This event was recorded at the Australian National University on 27 February 2018. Please do not reproduce without permission.
Global lawmaking by international organizations holds the potential for enormous influence over world trade and national economies. Its impact reaches to state lawmaking and commercial behavior, whether of giant multi-national corporations or micro, small and medium-sized businesses. Who makes that law and who benefits affects all states and all market players.
Global Lawmakers offers the first extensive empirical study of commercial lawmaking within the United Nations. Based principally on an ethnography of global lawmaking over several years, the book shows who makes law for the world, how they make it, and who comes out ahead. Block-Lieb and Halliday investigated intensively three episodes of lawmaking between the late 1990s and 2012: transport of goods by sea, corporate bankruptcy and restructuring, and secured transactions as a stimulus for bank lending.
The book examines the critical early steps of agenda-setting, undertakes a quantitative analysis of attendance by delegates and delegations in order to discover what actors exert most influence on UNCITRAL’s products, and demonstrates how informal processes and the manipulation of time were invented to cope with problematic formal strictures of UN deliberative constraints. The authors present a political analysis of global scripts, demonstrating how the black-letter form of hard and soft law technologies both reflects and anticipates the politics of implementation. Through its original socio-legal orientation, it reveals struggles inside UNCITRAL and unveils the hitherto invisible dynamics of competition, cooperation and competitive cooperation among international organizations, including the UN, World Bank, IMF and UNIDROIT.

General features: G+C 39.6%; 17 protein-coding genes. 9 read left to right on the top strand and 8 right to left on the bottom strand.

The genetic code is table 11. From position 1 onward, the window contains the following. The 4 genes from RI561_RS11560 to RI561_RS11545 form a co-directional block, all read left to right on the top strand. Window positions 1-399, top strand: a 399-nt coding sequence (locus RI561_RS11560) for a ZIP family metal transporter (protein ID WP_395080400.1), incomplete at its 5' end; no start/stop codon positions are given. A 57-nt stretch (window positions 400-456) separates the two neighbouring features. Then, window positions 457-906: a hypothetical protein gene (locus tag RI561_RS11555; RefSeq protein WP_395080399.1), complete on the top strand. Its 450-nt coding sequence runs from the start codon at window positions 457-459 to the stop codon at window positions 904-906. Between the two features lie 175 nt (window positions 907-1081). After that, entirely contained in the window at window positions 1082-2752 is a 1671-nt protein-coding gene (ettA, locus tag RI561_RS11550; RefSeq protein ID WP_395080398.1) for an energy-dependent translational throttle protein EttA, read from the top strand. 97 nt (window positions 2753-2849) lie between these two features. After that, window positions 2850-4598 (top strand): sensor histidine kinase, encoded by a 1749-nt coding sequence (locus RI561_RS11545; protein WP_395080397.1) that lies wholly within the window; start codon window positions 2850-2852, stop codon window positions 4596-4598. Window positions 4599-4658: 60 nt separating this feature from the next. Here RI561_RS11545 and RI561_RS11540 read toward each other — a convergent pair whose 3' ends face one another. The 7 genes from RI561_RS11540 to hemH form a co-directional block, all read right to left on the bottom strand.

Global Lawmakers proposes an original theory of international organizations that seek to construct transnational legal orders within social ecologies of lawmaking. The book concludes with an appraisal of creative global governance by the UN in international commerce over the past fifty years and examines prospective challenges for the twenty-first century.
About the speakers
Terence Halliday is Honorary Professor, RegNet; Research Professor and Co-Director, Center on Law and Globalization, American Bar Foundation; and Adjunct Professor of Sociology, Northwestern University.
Sally Wheeler OBE is Dean, ANU College of Law, and formerly Head of the School of Law, Pro Vice-Chancellor of the Faculty of Arts, Humanities and Social Science, and Interim Pro Vice Chancellor for Research and Enterprise, Queens University, Belfast.
Susan K. Sell is a RegNet Professor. She earned her PhD in Political Science at the University of California – Berkeley. She taught at Pomona College and the Claremont Graduate School before joining the George Washington University. There, she was a Professor of Political Science and International Affairs.